Asian Tiger Mosquito (Aedes albopictus)

Origin and Date of Introduction:
Asia (Northern Japan), 1985.

Pathway / Media: Shipping routes; water trapped in used tires and other products.

Reason for Introduction: Accidental, to Houston, TX, and then throughout eastern US via used tire traffic.

Preferred Habitat: Artificial (tires, bird baths, trash, rain gutters, etc.) and natural containers (bromeliads, tree holes, etc.).

Ecological / Economic Damage: Aggressive pest species; implicated in Eastern Equine encephalitis virus and dog heartworm transmission in Louisiana, and potential vector of dengue and West Nile viruses. The Asian Tiger Mosquito is a potential vector of the viruses the cause encephalitis and dengue. Its arrival as eggs and larvae in puddles trapped in natural rubber used tires is a classic case of accidental introduction through shipping pathways. This species has been highly successful because it can utilize a variety of container habitats, it will bloodfeed on almost any type of warm-blooded vertebrate, and it can overwinter in cooler climates as well as survive in the tropics.

Control Options: Eliminate, fill or frequently flush natural and artificial containers holding water.

Asian Tiger Mosquito

Photo: James Gathany, USCDCP

Futher Reading: USDA Invasive Species Information Center

Boll Weevil (Anthonomus grandis)

Origin and Date of Introduction: Central America and Mexico; appeared 1890-1894 in Brownsville, Texas.

Pathway / Media: Monocultural agriculture.

Reason for Introduction: Accidental.

Preferred Habitat: Cotton fields during growing season; spend winter in nearby woods, in ditches, and in piles of cotton trash around gins and old farm buildings

Ecological / Economic Damage: Estimated $14 billion cost to cotton industry. The invasive boll weevil altered the course of history in the American South by devastating the region’s premier crop in the early 1900s. It remains a major nemesis of the cotton industry today.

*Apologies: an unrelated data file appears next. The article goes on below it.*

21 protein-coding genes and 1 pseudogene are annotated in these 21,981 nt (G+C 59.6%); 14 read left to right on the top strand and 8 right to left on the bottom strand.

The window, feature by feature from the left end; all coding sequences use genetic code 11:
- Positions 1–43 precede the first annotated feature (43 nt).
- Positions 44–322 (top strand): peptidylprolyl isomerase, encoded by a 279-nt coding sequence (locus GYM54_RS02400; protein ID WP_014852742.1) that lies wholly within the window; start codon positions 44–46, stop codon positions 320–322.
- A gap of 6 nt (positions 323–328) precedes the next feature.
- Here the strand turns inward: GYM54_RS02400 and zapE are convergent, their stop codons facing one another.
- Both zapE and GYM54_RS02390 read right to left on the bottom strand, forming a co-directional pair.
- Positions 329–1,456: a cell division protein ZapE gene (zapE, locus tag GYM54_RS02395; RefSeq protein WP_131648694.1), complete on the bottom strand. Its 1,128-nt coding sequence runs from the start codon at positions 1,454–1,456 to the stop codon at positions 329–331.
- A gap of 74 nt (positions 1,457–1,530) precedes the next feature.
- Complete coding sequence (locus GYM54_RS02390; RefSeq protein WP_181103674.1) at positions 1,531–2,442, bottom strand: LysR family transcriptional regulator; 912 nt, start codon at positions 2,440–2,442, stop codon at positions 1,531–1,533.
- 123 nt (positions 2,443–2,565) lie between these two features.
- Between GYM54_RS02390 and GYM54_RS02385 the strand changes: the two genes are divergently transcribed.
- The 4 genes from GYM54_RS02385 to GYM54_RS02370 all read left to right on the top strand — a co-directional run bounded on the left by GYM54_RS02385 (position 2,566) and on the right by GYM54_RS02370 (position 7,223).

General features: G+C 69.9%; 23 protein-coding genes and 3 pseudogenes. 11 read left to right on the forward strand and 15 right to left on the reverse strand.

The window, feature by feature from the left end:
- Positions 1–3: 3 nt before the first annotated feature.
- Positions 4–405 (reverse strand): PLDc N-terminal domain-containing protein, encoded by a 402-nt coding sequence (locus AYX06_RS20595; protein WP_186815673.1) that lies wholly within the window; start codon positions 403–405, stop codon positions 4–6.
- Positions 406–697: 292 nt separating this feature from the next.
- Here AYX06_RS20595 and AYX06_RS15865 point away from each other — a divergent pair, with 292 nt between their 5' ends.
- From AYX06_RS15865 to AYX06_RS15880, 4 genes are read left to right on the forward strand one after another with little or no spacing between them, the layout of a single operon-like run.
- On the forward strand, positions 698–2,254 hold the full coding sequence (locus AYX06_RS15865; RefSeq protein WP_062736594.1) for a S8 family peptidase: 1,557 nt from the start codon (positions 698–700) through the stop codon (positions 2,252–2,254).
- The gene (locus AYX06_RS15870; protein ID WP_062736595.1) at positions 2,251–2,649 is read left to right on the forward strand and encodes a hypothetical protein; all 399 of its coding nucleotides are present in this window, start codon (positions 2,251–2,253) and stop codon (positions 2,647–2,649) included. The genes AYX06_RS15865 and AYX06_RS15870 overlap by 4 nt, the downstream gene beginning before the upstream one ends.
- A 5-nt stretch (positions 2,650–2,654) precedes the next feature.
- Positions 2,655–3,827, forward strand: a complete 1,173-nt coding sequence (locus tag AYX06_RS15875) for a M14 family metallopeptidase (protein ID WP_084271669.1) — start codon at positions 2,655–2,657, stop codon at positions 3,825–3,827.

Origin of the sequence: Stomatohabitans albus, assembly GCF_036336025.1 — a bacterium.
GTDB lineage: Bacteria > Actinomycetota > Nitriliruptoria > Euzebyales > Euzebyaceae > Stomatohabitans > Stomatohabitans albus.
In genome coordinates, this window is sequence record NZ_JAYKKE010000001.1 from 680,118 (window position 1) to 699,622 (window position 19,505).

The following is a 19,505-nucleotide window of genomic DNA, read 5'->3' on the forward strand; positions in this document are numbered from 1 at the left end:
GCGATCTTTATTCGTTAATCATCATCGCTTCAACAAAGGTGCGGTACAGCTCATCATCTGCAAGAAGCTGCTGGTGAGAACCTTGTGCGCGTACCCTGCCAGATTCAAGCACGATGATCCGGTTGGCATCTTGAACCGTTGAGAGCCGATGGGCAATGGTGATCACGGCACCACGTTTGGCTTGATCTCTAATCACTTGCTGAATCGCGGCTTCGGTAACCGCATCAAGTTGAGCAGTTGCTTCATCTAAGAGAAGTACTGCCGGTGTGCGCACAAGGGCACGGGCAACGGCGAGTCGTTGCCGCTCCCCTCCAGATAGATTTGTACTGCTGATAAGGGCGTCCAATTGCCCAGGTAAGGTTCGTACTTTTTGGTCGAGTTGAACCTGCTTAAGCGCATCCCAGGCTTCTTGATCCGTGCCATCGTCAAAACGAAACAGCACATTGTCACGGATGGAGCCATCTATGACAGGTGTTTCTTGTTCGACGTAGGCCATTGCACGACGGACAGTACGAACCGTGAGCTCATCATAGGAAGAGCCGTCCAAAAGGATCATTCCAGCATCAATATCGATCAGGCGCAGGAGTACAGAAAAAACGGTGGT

Control Options: Traps with pheromones and pesticides; periodic eradication programs.

Boll Weevil

Photo: W. Sterling, Texas A&M

Futher Reading: USDA ARS Service

Formosan Termite (Coptotermes formosanus)

Origin and Date of Introduction: East Asia; about 1960s.

Pathway / Media: Shipping routes and highway corridors; wooden pallets in ships, railroad ties, and lumber.

Reason for Introduction: Accidental, to various Gulf of Mexico ports.

Preferred Habitat: Wooden structures, trees, insulation.

Ecological / Economic Damage: About $1 billion per year spent for control and damage; weakens structures, trees; adds to costs of homeownership; threatens historical structures. Invasive Formosan termites devour wood at rates far faster than native termites, and can penetrate plaster, plastic, and other materials in seeking new food source.

Control Options: Termiticides; proper disposal of old wood; elimination of moisture sources near structures.

Formosan Termite

Photo: Scott Bauer, U.S. Department of Agriculture

Futher Reading: USDA Invasive Species Information Center

Red Imported Fire Ant (Solenopsis invicta)

Origin and Date of Introduction: South America, 1933-1945.

Pathway / Media: Shipping and other transportation routes; in dunnage or ballast soil in ships.

Reason for Introduction: Accidental, to Mobile, Alabama.

Preferred Habitat: Warm climate, surface mound dwellings.

Ecological / Economic Damage: Danger to livestock, pets, children, eggs of waterfowl, agricultural pests, cost about $2 billion/year nationally. The Phorid fly, a species introduced from Brazil as a biocontrol measure for invasive fire ants, deposits its larva in the ant’s head cavity, decapitating it within weeks.

Control Options: Pesticides, experimental biocontrol (phorid fly).

Boll Weevil

Photo: Alex Wild - University of Texas

Futher Reading: USDA National Invasive Species Information Center